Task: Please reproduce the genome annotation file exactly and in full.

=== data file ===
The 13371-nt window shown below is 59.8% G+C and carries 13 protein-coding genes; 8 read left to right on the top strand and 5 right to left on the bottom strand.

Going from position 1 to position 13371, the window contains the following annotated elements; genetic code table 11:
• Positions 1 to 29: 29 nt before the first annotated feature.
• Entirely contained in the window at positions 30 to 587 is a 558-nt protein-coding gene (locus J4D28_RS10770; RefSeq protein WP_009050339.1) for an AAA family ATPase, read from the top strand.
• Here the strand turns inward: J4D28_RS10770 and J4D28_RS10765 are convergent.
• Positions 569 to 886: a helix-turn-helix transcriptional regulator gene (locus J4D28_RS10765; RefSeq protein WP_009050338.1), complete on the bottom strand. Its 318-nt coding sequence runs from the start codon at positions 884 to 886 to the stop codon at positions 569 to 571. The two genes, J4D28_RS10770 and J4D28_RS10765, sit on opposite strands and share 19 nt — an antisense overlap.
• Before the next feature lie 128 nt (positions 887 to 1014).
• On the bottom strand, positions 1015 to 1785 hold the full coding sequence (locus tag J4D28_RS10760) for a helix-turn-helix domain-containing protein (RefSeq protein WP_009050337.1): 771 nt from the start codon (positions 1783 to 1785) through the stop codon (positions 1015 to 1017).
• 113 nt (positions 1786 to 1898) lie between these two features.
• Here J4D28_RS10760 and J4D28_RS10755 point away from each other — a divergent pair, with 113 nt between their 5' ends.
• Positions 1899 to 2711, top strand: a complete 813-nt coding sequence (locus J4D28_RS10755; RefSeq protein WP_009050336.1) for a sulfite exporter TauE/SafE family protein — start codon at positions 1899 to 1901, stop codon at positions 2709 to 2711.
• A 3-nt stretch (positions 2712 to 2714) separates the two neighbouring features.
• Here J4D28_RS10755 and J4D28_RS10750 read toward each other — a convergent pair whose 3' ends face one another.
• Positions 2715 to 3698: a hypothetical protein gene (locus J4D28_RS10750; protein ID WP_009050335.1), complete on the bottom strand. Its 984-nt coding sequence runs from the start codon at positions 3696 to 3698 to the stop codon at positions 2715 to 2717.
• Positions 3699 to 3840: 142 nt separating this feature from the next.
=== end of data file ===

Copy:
The 13371-nt window shown below is 59.8% G+C and carries 13 protein-coding genes; 8 read left to right on the top strand and 5 right to left on the bottom strand.

Going from position 1 to position 13371, the window contains the following annotated elements; genetic code table 11:
• Positions 1 to 29: 29 nt before the first annotated feature.
• Entirely contained in the window at positions 30 to 587 is a 558-nt protein-coding gene (locus J4D28_RS10770; RefSeq protein WP_009050339.1) for an AAA family ATPase, read from the top strand.
• Here the strand turns inward: J4D28_RS10770 and J4D28_RS10765 are convergent.
• Positions 569 to 886: a helix-turn-helix transcriptional regulator gene (locus J4D28_RS10765; RefSeq protein WP_009050338.1), complete on the bottom strand. Its 318-nt coding sequence runs from the start codon at positions 884 to 886 to the stop codon at positions 569 to 571. The two genes, J4D28_RS10770 and J4D28_RS10765, sit on opposite strands and share 19 nt — an antisense overlap.
• Before the next feature lie 128 nt (positions 887 to 1014).
• On the bottom strand, positions 1015 to 1785 hold the full coding sequence (locus tag J4D28_RS10760) for a helix-turn-helix domain-containing protein (RefSeq protein WP_009050337.1): 771 nt from the start codon (positions 1783 to 1785) through the stop codon (positions 1015 to 1017).
• 113 nt (positions 1786 to 1898) lie between these two features.
• Here J4D28_RS10760 and J4D28_RS10755 point away from each other — a divergent pair, with 113 nt between their 5' ends.
• Positions 1899 to 2711, top strand: a complete 813-nt coding sequence (locus J4D28_RS10755; RefSeq protein WP_009050336.1) for a sulfite exporter TauE/SafE family protein — start codon at positions 1899 to 1901, stop codon at positions 2709 to 2711.
• A 3-nt stretch (positions 2712 to 2714) separates the two neighbouring features.
• Here J4D28_RS10755 and J4D28_RS10750 read toward each other — a convergent pair whose 3' ends face one another.
• Positions 2715 to 3698: a hypothetical protein gene (locus J4D28_RS10750; protein ID WP_009050335.1), complete on the bottom strand. Its 984-nt coding sequence runs from the start codon at positions 3696 to 3698 to the stop codon at positions 2715 to 2717.
• Positions 3699 to 3840: 142 nt separating this feature from the next.